Al says it was the Utah game on Jan. 11 when Jimmer scored 47 points. Kay says that was the start, but it was the string of games after that when 40 points became routine. What happened over the next two months was a blur, a frenzy of one unbelievable event after another.

BYU rose as high as third in the national rankings. After Jimmer dropped 43 on San Diego State, NBA star Kevin Durant tweeted that Jimmer was the best scorer in basketball. Period.

President Obama mentioned Jimmer when picking his tourney bracket.

Larry Bird marveled at his ability in a Sports Illustrated interview and in back-to-back weeks he was on the cover of Sports Illustrated.

"When he first started his college career, I vowed that I was going to print out everything that was written about him," said Kay. "I thought it would be a nice memento. Somewhere along the line, I just gave up."

Who could blame her?

The whole basketball world went "Ga-Ga" over Jimmer.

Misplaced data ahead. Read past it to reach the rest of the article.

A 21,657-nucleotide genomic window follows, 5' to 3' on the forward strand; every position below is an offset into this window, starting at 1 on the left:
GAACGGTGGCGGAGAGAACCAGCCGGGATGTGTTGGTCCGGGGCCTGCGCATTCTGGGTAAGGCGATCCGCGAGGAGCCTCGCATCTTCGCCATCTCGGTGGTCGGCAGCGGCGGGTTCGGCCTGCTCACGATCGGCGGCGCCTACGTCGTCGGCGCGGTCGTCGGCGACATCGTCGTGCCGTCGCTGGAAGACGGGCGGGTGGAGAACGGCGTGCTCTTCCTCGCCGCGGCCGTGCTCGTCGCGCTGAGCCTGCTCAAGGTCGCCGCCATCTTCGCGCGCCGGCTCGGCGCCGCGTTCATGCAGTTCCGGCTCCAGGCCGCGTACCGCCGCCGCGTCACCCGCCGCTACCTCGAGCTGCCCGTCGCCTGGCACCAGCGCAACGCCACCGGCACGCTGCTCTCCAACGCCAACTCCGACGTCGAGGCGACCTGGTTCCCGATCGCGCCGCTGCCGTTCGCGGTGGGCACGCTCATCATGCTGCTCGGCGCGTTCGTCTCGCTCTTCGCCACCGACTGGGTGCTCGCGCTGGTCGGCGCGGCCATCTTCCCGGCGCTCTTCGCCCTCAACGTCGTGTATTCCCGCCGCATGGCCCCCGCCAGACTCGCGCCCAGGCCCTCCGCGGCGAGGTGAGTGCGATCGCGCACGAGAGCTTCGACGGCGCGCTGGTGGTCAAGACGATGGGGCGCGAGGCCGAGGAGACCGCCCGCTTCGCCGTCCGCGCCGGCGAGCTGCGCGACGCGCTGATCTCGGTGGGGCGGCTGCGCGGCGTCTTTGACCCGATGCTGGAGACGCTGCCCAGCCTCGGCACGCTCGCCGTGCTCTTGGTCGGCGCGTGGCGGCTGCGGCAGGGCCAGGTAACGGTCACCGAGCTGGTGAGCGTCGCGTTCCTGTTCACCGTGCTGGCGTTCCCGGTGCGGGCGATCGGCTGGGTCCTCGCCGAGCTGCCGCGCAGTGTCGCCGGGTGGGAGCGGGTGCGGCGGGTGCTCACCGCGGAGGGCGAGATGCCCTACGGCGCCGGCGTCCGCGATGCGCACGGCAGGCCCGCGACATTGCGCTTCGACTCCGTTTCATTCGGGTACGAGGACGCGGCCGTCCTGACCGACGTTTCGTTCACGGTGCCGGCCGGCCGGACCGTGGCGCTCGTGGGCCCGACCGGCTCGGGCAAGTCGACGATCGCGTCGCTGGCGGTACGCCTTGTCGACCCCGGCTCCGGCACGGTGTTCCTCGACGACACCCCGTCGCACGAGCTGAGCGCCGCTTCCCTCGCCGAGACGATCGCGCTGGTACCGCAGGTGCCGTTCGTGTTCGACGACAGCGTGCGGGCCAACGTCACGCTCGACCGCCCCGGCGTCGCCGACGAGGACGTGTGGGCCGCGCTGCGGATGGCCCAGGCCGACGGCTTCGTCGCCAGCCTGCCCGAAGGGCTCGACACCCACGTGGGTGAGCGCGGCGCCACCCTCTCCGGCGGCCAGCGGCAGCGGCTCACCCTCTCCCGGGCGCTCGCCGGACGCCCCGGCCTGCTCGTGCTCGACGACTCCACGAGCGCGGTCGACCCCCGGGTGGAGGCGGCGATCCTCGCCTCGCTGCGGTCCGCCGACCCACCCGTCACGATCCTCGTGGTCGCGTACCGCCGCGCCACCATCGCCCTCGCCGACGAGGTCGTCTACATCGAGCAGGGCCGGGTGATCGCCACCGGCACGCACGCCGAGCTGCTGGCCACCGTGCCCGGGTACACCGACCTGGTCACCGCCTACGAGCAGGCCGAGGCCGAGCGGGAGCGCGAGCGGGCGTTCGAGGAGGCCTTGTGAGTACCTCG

When the season started, Jimmer used to come out to the court in Provo after games and sign autographs for 20 or 30 people.

By the end of the season, hundreds were waiting for him, and they were of all ages.

"One night he signed for two and a half hours," said Al. "Finally, the coach came out and said he had to leave to get something to eat."

One time, Al and Kay were walking to the game when they saw a fan with a life-sized cutout of Jimmer coming toward them. "Look," said Al to Kay. "Here comes your son."

The success has slowed Al and Kay down, too.

"Everywhere you go, you have to be patient," said Al, "because everyone wants to talk about Jimmer. You kind of have to build it into your schedule."

Since the end of the season, Jimmer has been named an All-American and has claimed almost every national player of the year award. Back in Provo, he has become such a rock star that school officials asked him to stop attending classes because his presence was a disruption.

"I asked him what he does on campus when he goes out," said Al. "He said he wears a hoodie and tries not to make eye contact."

Up to 30 different agents have been pursuing Jimmer as a client.